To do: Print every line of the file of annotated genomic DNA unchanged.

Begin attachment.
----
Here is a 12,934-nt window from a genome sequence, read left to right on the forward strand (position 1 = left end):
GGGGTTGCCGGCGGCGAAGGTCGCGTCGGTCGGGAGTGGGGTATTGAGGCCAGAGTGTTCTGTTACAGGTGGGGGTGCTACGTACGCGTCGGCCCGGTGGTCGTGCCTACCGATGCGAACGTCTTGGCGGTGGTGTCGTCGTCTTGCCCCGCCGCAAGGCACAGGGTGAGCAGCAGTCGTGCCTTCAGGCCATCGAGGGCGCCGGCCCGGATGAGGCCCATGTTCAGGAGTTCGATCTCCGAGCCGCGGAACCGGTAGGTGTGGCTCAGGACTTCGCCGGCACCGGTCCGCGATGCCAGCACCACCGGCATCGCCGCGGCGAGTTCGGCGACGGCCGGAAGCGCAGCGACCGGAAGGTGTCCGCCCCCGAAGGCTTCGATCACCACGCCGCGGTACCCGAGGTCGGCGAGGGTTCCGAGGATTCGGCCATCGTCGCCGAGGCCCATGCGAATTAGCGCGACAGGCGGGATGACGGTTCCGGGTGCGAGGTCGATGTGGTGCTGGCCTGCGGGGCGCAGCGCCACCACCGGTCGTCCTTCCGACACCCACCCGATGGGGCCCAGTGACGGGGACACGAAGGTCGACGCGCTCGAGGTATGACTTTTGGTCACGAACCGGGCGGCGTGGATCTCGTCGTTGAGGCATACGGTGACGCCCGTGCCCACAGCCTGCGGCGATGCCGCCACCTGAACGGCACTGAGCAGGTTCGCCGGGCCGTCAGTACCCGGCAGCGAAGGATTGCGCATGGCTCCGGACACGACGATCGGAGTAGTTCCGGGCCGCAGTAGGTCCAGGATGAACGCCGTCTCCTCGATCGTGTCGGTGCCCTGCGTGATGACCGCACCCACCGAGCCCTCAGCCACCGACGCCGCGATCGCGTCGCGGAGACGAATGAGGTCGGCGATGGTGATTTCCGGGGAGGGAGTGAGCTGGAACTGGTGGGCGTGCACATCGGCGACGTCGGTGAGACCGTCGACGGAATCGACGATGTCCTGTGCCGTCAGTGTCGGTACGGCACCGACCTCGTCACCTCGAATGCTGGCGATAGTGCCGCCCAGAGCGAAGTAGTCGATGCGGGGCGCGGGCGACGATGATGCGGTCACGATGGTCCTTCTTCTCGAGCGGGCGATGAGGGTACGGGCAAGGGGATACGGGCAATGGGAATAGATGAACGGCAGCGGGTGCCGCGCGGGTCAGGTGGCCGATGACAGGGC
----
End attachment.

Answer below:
Here is a 12,934-nt window from a genome sequence, read left to right on the forward strand (position 1 = left end):
GGGGTTGCCGGCGGCGAAGGTCGCGTCGGTCGGGAGTGGGGTATTGAGGCCAGAGTGTTCTGTTACAGGTGGGGGTGCTACGTACGCGTCGGCCCGGTGGTCGTGCCTACCGATGCGAACGTCTTGGCGGTGGTGTCGTCGTCTTGCCCCGCCGCAAGGCACAGGGTGAGCAGCAGTCGTGCCTTCAGGCCATCGAGGGCGCCGGCCCGGATGAGGCCCATGTTCAGGAGTTCGATCTCCGAGCCGCGGAACCGGTAGGTGTGGCTCAGGACTTCGCCGGCACCGGTCCGCGATGCCAGCACCACCGGCATCGCCGCGGCGAGTTCGGCGACGGCCGGAAGCGCAGCGACCGGAAGGTGTCCGCCCCCGAAGGCTTCGATCACCACGCCGCGGTACCCGAGGTCGGCGAGGGTTCCGAGGATTCGGCCATCGTCGCCGAGGCCCATGCGAATTAGCGCGACAGGCGGGATGACGGTTCCGGGTGCGAGGTCGATGTGGTGCTGGCCTGCGGGGCGCAGCGCCACCACCGGTCGTCCTTCCGACACCCACCCGATGGGGCCCAGTGACGGGGACACGAAGGTCGACGCGCTCGAGGTATGACTTTTGGTCACGAACCGGGCGGCGTGGATCTCGTCGTTGAGGCATACGGTGACGCCCGTGCCCACAGCCTGCGGCGATGCCGCCACCTGAACGGCACTGAGCAGGTTCGCCGGGCCGTCAGTACCCGGCAGCGAAGGATTGCGCATGGCTCCGGACACGACGATCGGAGTAGTTCCGGGCCGCAGTAGGTCCAGGATGAACGCCGTCTCCTCGATCGTGTCGGTGCCCTGCGTGATGACCGCACCCACCGAGCCCTCAGCCACCGACGCCGCGATCGCGTCGCGGAGACGAATGAGGTCGGCGATGGTGATTTCCGGGGAGGGAGTGAGCTGGAACTGGTGGGCGTGCACATCGGCGACGTCGGTGAGACCGTCGACGGAATCGACGATGTCCTGTGCCGTCAGTGTCGGTACGGCACCGACCTCGTCACCTCGAATGCTGGCGATAGTGCCGCCCAGAGCGAAGTAGTCGATGCGGGGCGCGGGCGACGATGATGCGGTCACGATGGTCCTTCTTCTCGAGCGGGCGATGAGGGTACGGGCAAGGGGATACGGGCAATGGGAATAGATGAACGGCAGCGGGTGCCGCGCGGGTCAGGTGGCCGATGACAGGGC